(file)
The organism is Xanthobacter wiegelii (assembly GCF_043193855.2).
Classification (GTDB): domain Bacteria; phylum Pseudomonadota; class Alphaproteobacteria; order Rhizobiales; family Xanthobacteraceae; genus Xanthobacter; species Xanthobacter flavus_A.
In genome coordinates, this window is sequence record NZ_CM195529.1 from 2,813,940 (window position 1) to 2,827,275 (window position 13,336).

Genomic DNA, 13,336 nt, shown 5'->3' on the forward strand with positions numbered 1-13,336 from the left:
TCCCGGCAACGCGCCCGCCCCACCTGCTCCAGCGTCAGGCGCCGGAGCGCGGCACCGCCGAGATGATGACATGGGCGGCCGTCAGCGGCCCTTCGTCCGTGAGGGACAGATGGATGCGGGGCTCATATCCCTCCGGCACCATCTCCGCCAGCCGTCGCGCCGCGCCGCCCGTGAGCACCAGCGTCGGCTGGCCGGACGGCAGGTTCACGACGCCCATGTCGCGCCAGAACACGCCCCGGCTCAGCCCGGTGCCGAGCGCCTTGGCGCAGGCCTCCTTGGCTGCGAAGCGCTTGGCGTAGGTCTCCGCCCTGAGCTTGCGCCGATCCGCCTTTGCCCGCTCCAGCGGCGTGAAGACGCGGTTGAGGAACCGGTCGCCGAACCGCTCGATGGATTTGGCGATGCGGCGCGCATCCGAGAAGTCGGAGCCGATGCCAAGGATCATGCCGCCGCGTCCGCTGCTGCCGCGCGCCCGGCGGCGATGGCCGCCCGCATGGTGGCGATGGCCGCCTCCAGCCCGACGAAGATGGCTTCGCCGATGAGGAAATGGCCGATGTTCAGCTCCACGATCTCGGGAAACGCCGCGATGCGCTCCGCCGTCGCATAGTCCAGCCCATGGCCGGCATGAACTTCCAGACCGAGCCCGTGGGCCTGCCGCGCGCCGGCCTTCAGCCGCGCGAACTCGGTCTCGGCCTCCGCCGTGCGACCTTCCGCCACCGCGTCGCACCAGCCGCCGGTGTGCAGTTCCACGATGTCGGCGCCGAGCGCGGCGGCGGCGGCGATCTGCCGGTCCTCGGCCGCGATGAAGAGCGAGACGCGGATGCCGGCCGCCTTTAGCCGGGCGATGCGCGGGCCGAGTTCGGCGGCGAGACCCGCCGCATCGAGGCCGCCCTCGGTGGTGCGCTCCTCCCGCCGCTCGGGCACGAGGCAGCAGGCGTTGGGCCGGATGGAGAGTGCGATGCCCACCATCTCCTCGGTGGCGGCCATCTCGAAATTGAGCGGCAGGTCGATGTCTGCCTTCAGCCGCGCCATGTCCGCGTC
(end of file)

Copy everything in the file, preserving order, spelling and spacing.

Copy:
The organism is Xanthobacter wiegelii (assembly GCF_043193855.2).
Classification (GTDB): domain Bacteria; phylum Pseudomonadota; class Alphaproteobacteria; order Rhizobiales; family Xanthobacteraceae; genus Xanthobacter; species Xanthobacter flavus_A.
In genome coordinates, this window is sequence record NZ_CM195529.1 from 2,813,940 (window position 1) to 2,827,275 (window position 13,336).

Genomic DNA, 13,336 nt, shown 5'->3' on the forward strand with positions numbered 1-13,336 from the left:
TCCCGGCAACGCGCCCGCCCCACCTGCTCCAGCGTCAGGCGCCGGAGCGCGGCACCGCCGAGATGATGACATGGGCGGCCGTCAGCGGCCCTTCGTCCGTGAGGGACAGATGGATGCGGGGCTCATATCCCTCCGGCACCATCTCCGCCAGCCGTCGCGCCGCGCCGCCCGTGAGCACCAGCGTCGGCTGGCCGGACGGCAGGTTCACGACGCCCATGTCGCGCCAGAACACGCCCCGGCTCAGCCCGGTGCCGAGCGCCTTGGCGCAGGCCTCCTTGGCTGCGAAGCGCTTGGCGTAGGTCTCCGCCCTGAGCTTGCGCCGATCCGCCTTTGCCCGCTCCAGCGGCGTGAAGACGCGGTTGAGGAACCGGTCGCCGAACCGCTCGATGGATTTGGCGATGCGGCGCGCATCCGAGAAGTCGGAGCCGATGCCAAGGATCATGCCGCCGCGTCCGCTGCTGCCGCGCGCCCGGCGGCGATGGCCGCCCGCATGGTGGCGATGGCCGCCTCCAGCCCGACGAAGATGGCTTCGCCGATGAGGAAATGGCCGATGTTCAGCTCCACGATCTCGGGAAACGCCGCGATGCGCTCCGCCGTCGCATAGTCCAGCCCATGGCCGGCATGAACTTCCAGACCGAGCCCGTGGGCCTGCCGCGCGCCGGCCTTCAGCCGCGCGAACTCGGTCTCGGCCTCCGCCGTGCGACCTTCCGCCACCGCGTCGCACCAGCCGCCGGTGTGCAGTTCCACGATGTCGGCGCCGAGCGCGGCGGCGGCGGCGATCTGCCGGTCCTCGGCCGCGATGAAGAGCGAGACGCGGATGCCGGCCGCCTTTAGCCGGGCGATGCGCGGGCCGAGTTCGGCGGCGAGACCCGCCGCATCGAGGCCGCCCTCGGTGGTGCGCTCCTCCCGCCGCTCGGGCACGAGGCAGCAGGCGTTGGGCCGGATGGAGAGTGCGATGCCCACCATCTCCTCGGTGGCGGCCATCTCGAAATTGAGCGGCAGGTCGATGTCTGCCTTCAGCCGCGCCATGTCCGCGTC